Best Practices You Should Follow to Improve Your Cybersecurity

Cybersecurity is essential to conducting business safely and securely. As cybercriminals improve and expand their methods, you must do the same with your business’s cybersecurity policies and practices. Here are some of the best practices you should follow to improve your cybersecurity.

1. Invest in Employee Cybersecurity Training And Resources

The best cybersecurity tools in the world mean nothing if your employees aren’t equipped to use them properly. Before you can put your cybersecurity infrastructure to work, you must be sure your employees are aware of your policy, the tools you use and how they’re expected to use them. Invest in training programs and update them regularly. Write your policy down and make it available for employees to access and review when they need to. Notify your employees whenever you update or change your policy.

2. Put Policies And Tools in Place To Prevent Unauthorized Access

Prevention is key to good cybersecurity. One of the most useful prevention methods is mitigating unauthorized access to your business and there are many ways you can do this. Invest in physical security tools and policies to keep intruders out. Put cybersecurity controls in place to ensure that only authorized users can access your network or certain parts of your network. For example, an important AWS security best practice is to prevent unauthorized access as much as possible. Policies such as disallowing public access to accounts and software and encrypting data help companies that use AWS to do this.

3. Remember To Back up Your Data And Update Software Regularly

Cybersecurity measures always require improvements. There may be holes that developers missed when first writing the code or advancements may need to be made to stay ahead of cybercriminals. This means you should regularly back up your software. You can schedule regular check-ins to update manually or set up automatic updates. You should also back up your data. This helps keep your business’s and customer’s data safe and provides you with up-to-date data if your business is ever subject to a ransomware attack.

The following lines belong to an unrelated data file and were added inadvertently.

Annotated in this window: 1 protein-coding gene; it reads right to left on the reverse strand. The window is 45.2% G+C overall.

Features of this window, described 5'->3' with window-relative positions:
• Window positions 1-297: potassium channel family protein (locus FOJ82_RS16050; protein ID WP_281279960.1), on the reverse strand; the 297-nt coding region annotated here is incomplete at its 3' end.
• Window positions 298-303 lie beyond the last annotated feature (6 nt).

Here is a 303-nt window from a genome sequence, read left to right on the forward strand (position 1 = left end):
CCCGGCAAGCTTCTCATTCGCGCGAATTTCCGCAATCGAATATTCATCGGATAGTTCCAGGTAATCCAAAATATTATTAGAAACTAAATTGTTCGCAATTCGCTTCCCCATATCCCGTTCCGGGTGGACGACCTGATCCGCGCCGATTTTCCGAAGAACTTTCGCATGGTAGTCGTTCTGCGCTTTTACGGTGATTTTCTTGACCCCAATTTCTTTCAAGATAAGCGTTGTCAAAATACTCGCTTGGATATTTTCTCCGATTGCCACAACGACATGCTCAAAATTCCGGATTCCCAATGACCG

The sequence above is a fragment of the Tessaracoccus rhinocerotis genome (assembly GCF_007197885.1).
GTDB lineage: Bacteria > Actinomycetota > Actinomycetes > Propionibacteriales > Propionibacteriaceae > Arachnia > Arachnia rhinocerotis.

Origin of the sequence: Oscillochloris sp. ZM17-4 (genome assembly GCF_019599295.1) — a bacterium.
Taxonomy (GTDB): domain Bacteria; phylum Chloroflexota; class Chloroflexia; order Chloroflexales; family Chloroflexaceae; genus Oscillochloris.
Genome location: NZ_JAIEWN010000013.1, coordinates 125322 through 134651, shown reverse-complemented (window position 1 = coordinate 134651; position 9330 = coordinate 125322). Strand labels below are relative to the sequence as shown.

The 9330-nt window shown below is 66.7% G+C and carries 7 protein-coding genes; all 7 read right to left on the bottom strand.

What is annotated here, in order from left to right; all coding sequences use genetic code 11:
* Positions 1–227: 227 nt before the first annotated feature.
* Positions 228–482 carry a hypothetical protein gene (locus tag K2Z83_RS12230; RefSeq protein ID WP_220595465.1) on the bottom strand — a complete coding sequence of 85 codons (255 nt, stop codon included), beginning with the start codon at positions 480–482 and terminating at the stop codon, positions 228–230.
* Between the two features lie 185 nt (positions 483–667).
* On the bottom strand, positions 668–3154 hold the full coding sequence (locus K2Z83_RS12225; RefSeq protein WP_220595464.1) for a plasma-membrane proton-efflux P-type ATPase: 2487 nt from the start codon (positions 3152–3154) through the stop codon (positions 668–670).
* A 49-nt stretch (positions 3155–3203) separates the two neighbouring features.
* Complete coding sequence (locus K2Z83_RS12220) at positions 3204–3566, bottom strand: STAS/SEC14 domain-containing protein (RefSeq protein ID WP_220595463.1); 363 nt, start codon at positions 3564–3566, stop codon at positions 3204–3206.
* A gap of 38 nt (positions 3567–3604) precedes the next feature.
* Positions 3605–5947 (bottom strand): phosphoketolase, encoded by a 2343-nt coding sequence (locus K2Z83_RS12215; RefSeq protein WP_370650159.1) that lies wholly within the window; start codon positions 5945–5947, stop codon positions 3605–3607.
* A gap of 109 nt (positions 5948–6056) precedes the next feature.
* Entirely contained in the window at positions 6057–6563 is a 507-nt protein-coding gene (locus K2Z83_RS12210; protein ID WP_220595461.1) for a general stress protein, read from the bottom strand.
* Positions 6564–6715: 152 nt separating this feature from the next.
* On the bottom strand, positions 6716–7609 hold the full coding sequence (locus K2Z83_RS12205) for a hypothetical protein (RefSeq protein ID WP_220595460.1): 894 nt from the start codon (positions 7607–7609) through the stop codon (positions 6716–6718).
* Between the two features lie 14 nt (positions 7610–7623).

4. Stay Up-to-date on Your Physical Security

Cybersecurity is mainly based on the internet, but there is still a physical component. Cyber criminals may benefit just as much from stealing computing devices as they do from hacking them or infiltrating a business’s network. They can also physically infiltrate your property to perform social engineering or physically search for authentication and login information. Make sure your physical security is regularly audited and updated to prevent such breaches. When you train your employees, bring awareness to the dangers of leaving their devices unattended, writing down login information and providing sensitive information to people they aren’t certain are allowed access to that information.

5. Introduce Additional Login Tools And Security Measures

To successfully improve or maintain your security, you need to look at each individual piece of your network and system, not just the whole. Depending on the size of your business, the amount of data you work with and the types of tools you use, you may need to provide different employees with different amounts, levels and types of access. Study each part of your network and determine who should have access and how to grant access safely. For example, a software engineer may need access to one or more development environments, but he or she won’t need direct access to customer data, so he or she shouldn’t have the authorization credentials to access it. Additional login tools include multi factor authentication, random password generation and password managers. Additional security measures include network segmentation and microsegmentation.

Some best practices can be implemented no matter what industry your business is in, while others may be specific to an industry, a market, a business type or a location. For example, online businesses need to invest less in physical security and should have powerful cybersecurity, while brick-and-mortar businesses with online presences should implement a mix of both.

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